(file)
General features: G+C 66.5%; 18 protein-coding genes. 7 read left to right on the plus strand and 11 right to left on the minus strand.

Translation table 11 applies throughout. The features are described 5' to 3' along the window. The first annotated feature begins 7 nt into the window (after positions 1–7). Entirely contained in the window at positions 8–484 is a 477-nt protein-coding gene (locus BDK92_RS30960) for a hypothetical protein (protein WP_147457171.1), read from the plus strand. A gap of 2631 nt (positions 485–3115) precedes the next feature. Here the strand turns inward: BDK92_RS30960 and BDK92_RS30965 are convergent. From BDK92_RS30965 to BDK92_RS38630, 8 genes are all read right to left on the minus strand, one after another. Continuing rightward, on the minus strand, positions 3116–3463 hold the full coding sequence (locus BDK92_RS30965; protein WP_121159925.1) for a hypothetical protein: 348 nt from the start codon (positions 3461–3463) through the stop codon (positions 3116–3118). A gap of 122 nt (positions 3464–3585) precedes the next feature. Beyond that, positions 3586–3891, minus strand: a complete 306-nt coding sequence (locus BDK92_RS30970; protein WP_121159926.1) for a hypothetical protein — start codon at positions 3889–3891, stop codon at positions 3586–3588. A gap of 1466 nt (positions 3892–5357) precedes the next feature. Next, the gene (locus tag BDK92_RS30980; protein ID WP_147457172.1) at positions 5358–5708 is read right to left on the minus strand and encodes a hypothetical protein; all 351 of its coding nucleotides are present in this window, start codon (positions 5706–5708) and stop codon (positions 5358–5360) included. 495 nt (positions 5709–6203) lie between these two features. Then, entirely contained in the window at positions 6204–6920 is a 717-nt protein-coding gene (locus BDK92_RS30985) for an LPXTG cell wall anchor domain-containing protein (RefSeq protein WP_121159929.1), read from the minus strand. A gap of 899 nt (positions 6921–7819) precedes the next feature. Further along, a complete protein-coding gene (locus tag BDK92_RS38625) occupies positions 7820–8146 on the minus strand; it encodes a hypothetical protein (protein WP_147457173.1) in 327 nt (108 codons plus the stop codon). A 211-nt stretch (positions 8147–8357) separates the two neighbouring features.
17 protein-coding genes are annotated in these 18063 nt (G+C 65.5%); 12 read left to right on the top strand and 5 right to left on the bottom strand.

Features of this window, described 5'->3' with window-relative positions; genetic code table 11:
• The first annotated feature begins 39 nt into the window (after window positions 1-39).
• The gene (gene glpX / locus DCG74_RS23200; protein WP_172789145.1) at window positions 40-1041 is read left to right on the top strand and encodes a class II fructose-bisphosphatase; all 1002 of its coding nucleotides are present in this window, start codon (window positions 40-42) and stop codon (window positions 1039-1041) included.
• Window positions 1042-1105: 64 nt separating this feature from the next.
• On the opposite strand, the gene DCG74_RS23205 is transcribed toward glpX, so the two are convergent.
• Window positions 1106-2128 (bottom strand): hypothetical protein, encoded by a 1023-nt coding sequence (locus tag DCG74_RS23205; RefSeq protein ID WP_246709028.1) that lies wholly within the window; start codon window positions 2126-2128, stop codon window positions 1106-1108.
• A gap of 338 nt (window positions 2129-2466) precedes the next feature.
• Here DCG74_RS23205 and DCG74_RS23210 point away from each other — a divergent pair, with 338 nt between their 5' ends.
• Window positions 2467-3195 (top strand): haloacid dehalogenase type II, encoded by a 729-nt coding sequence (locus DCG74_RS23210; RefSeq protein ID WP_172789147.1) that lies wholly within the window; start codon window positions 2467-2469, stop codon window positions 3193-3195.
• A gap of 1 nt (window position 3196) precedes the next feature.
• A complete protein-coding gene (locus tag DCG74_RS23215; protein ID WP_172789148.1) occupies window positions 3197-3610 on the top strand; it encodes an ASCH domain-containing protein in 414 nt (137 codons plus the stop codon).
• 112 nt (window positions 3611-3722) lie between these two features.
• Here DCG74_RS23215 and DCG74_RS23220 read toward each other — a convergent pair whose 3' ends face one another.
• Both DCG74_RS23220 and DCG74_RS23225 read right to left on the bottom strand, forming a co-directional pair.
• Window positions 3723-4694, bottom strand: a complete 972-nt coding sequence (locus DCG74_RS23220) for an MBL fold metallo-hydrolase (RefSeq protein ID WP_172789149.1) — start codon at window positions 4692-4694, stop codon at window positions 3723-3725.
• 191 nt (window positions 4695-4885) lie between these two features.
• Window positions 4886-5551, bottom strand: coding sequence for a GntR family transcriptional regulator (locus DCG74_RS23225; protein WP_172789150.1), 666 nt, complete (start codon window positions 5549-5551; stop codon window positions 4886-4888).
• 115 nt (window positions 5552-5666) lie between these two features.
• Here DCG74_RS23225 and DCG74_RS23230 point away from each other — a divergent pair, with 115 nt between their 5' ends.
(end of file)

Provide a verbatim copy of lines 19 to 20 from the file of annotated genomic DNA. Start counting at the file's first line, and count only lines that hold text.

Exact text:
• 191 nt (window positions 4695-4885) lie between these two features.
• Window positions 4886-5551, bottom strand: coding sequence for a GntR family transcriptional regulator (locus DCG74_RS23225; protein WP_172789150.1), 666 nt, complete (start codon window positions 5549-5551; stop codon window positions 4886-4888).